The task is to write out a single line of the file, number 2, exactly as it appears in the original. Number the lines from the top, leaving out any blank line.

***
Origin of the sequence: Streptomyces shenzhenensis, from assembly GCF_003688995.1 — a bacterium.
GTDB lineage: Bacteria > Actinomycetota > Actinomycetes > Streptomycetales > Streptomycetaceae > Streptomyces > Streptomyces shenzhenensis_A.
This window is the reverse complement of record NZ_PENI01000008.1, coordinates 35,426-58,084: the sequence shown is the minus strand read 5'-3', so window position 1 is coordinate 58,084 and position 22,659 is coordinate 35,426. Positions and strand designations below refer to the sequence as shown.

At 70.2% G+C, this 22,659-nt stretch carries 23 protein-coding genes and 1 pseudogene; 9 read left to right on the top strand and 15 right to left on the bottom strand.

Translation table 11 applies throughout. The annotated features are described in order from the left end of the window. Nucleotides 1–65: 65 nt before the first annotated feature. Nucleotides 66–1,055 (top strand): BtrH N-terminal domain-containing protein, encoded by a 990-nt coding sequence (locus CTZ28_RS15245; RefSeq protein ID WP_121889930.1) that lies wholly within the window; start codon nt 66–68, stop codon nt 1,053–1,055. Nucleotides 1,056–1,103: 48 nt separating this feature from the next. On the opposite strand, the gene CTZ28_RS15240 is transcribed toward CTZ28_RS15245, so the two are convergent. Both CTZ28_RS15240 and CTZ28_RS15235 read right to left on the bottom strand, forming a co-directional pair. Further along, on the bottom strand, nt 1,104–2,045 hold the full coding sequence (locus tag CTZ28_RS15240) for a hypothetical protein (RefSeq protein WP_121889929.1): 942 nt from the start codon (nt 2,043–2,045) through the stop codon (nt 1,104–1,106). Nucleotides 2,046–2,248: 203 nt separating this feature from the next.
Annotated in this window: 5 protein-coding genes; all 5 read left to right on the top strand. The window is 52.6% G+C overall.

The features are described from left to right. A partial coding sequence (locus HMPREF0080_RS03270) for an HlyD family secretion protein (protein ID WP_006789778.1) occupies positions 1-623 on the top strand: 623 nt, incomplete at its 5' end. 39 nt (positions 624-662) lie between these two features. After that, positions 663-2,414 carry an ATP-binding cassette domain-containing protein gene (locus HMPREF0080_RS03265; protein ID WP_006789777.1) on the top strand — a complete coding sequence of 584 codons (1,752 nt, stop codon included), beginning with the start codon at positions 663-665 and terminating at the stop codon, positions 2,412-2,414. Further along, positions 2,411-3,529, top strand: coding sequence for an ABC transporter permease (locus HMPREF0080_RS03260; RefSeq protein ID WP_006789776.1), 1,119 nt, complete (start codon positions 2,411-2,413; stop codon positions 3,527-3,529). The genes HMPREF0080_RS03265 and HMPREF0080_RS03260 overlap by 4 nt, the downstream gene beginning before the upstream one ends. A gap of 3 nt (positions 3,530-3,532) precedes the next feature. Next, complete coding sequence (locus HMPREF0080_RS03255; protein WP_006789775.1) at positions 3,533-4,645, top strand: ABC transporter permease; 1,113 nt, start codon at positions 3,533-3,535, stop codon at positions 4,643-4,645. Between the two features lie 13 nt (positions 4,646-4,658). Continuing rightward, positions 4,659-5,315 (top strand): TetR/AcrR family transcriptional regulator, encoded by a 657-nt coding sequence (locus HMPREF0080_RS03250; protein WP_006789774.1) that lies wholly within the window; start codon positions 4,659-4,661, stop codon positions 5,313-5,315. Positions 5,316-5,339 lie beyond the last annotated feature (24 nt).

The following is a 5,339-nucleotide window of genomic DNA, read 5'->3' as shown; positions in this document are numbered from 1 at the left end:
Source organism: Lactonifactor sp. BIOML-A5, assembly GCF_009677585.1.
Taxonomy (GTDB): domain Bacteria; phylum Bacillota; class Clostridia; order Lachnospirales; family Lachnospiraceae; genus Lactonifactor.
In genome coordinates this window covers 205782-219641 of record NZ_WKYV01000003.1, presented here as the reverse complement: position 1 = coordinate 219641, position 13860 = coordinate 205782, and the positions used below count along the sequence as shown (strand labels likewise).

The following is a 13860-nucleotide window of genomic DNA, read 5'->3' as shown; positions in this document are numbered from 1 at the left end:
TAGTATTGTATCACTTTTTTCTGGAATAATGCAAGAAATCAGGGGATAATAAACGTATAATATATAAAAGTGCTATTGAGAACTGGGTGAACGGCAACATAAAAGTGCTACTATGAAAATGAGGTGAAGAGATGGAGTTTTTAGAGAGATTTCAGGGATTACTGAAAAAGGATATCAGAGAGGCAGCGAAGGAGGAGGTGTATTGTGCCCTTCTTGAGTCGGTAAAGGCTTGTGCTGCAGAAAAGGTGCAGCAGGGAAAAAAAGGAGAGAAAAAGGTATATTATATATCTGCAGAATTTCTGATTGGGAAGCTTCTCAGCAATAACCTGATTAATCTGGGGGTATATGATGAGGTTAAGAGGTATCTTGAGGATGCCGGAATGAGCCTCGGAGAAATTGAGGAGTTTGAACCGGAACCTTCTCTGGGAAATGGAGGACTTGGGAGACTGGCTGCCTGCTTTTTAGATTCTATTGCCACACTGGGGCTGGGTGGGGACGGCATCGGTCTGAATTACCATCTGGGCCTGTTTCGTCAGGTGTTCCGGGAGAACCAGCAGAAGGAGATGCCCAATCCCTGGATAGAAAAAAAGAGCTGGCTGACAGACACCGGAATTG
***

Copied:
GTDB lineage: Bacteria > Actinomycetota > Actinomycetes > Streptomycetales > Streptomycetaceae > Streptomyces > Streptomyces shenzhenensis_A.